I receive dozens of emails a week from family members who are frustrated by our failed mental health system. All of them are poignant. Here is a recent one that I found especially compelling.
Hi Pete Earley,
…I came across your book while looking for a source of comfort during my own family’s time of need. Two months ago, my dad was finally forced into treatment for his undiagnosed severe bipolar disorder and coexisting extreme alcoholism. My mother and I (I am an only child) have been trying unsuccessfully for years to get him help.
In order for him to finally be involuntary subjected to treatment, he had to have a major traumatic psychotic episode. He had a previous psychotic episode earlier this year that landed him in a mental health facility for one week. But the latest one proved even more traumatic to all of us.
My father was in Las Vegas and within hours after landing his deluded mind told him he had won 146 million dollars at a casino. It took two phone calls to 911 to get help. The first time the police refused to intervene and suggested my father drink juice to get better. The second call came after he was spotted walking around naked and couldn’t remember what had happened last week. The police finally succumbed to our pleas.
It took 9 men and 2 women to sedate him. After one week, my mother was going broke due to the cab fare to visit him in the hospital and the 500 dollar charge that he had racked up at the minibar prior to his hospitalization. The hospital released him under the condition that he would get treatment upon returning home to the East Coast. When he got here, he went to a mandatory appointment with his primary care doctor who shrugged the whole thing off and told him he just needed to attend AA.
My mother and I were livid. What did it take for the “experts” to listen to us?
What it took was him going completely psychotic.
On a Thursday morning, my father was acting more manic than usual. My mother took him to a 24 hour mental health crisis center but they turned her away – stating that she was kidnapping him. She needed to get a judge to approve it if she wanted him admitted, as if she could do that in time to save him from going completely insane! Less than 3 hours later, my mother was forced to escape from her own house.
After my mother fled, my father accidentally locked himself out of the house and broke a window to get back inside. He cut his foot on the broken glass on the floor and then ran all over the house with a foot that was bleeding profusely… He covered my parents’ entire house with blood. .. He turned on the shower and couldn’t figure out how to turn it off so he thought the house was trying to drown him. He ripped up 2 toilets, broke a window, broke a mirror, short circuited half the electricity to the house, broke a pipe, flipped his bed (to preserve his life) and cut off all running water.
My mother called the police’s nonemergency hotline and asked them to check on him. When they got there the house was destroyed and he was taken to the hospital via ambulance. He was in the Alzheimer’s unit for a couple of days before they realized his problem was psychological instead of memory related.
I wasn’t allowed any information on my father’s hospitalization until he had been there for weeks because he was too mentally unstable to figure out how to sign his name to release his information to me and by law they weren’t allowed to even confirm that he was in the hospital. They could not acknowledge it even though he was calling me 6 times a day from the psych ward, saying that he was being released (which was terrifying and untrue, but I couldn’t verify it).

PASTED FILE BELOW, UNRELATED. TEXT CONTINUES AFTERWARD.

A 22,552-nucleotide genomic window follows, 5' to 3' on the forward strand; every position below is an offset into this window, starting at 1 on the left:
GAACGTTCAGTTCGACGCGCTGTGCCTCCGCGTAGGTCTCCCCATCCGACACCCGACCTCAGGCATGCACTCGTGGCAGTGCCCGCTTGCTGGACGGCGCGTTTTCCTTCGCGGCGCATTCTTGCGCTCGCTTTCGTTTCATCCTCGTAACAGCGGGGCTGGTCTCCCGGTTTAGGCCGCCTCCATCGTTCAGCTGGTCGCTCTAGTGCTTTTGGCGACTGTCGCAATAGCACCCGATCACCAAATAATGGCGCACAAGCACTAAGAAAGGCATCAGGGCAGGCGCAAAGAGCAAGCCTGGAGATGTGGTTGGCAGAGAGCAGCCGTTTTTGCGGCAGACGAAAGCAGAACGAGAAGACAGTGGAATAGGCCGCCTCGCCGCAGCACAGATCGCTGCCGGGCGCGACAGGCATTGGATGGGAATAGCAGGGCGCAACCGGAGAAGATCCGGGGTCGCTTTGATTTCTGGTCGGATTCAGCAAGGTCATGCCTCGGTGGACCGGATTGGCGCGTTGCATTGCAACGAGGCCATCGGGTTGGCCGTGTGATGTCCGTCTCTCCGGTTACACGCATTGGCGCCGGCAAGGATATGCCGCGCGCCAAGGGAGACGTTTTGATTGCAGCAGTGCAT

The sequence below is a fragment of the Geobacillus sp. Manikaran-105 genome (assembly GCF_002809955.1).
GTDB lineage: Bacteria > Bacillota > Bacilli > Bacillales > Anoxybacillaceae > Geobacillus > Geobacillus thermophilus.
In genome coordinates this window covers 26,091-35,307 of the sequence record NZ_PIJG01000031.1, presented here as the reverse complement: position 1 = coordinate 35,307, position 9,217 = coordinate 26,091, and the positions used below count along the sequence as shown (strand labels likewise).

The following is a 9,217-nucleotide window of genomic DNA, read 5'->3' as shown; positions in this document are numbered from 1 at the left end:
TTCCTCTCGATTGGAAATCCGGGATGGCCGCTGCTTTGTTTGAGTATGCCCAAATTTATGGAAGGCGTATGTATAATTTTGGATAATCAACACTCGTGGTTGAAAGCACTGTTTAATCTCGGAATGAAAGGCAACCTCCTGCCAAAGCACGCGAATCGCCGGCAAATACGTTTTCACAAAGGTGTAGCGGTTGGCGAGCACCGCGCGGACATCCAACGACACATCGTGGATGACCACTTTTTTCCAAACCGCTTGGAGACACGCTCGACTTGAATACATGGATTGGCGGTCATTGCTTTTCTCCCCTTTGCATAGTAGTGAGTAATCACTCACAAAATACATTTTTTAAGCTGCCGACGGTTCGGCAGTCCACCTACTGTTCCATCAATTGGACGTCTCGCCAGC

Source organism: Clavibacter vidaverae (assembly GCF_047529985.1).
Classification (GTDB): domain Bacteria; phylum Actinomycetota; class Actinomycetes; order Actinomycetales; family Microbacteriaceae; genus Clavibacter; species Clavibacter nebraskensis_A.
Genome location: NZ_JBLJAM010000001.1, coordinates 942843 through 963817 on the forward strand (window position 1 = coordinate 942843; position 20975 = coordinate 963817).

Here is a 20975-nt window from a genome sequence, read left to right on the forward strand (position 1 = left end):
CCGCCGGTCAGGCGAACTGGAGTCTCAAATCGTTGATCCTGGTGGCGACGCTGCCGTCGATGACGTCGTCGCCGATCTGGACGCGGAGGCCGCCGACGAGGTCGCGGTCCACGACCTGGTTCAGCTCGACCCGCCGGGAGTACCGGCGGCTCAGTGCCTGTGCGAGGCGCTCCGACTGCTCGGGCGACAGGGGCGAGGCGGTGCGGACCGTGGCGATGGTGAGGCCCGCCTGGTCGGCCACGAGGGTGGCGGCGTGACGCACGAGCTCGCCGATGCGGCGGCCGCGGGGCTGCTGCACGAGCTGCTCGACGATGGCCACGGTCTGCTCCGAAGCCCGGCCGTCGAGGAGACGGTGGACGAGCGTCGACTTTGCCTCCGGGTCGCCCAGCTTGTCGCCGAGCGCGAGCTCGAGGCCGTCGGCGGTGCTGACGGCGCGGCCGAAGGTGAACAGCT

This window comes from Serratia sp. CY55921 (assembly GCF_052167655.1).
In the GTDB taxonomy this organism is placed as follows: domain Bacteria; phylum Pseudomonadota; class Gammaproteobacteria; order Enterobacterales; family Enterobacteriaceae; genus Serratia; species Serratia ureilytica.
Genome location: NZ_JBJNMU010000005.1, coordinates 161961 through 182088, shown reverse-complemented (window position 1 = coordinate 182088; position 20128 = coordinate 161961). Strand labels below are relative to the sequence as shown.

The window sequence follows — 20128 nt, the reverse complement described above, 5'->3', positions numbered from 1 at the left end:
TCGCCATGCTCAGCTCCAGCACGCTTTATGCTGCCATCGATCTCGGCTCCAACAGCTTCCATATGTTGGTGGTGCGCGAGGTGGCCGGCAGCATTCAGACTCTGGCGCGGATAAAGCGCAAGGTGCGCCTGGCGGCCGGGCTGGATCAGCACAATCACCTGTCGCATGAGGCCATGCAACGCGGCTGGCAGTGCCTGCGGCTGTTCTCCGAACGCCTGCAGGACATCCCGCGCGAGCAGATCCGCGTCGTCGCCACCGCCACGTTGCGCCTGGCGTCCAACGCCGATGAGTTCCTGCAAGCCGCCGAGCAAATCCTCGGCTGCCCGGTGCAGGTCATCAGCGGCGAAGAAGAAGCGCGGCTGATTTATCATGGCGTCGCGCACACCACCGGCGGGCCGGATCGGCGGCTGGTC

I took a video on my phone of the house for evidence if we needed to force him into treatment and the next day called a crime scene clean up company that cleans up scenes for our state police. Its cleaners said they had cleaned up triple homicides and had never seen so much blood. The area supervisor had tears in his eyes when he saw the house and said, “This isn’t just alcoholism, this is bipolar. I know because my brother has it and I have had to pick up from the streets of Boston where he likes to wander around in nothing but his underwear.”
Not one of the psychologists, therapists, doctors, or counselors ever diagnosed him with bipolar disorder even though all the evidence was there. I knew what it was because he had given me this illness.
Like you, I refuse to sit around and despair about our challenges. A few weeks ago I did a presentation on ‘Mental Illness and Substance Abuse’ for my graduate course. My fellow classmates said I was very brave for admitting I have bipolar because it is so stigmatized, but I wanted to show that not all people with the disorder are violent monsters or whacked out homeless beggars. I am a 3rd grade teacher getting a Master’s in Moderate Special Needs and from the time I was 15 years old to the present I went 9 years without any medication. After my dad’s hospitalization, the stress that his destruction put on my family caused me to ask my doctor for bipolar meds because the stress of my father’s mental illness was triggering mania in myself. I don’t suggest that people with this disorder go without taking medication, I only did so because I have type II and can always detect the symptoms and solve them before things get out of control.
At 24 years old, I know my battle is not over, but I consider myself a success story and my major goal in life is to never let my illness control me. I hope that gives you faith that mental illness doesn’t have to be a death sentence for all its victims.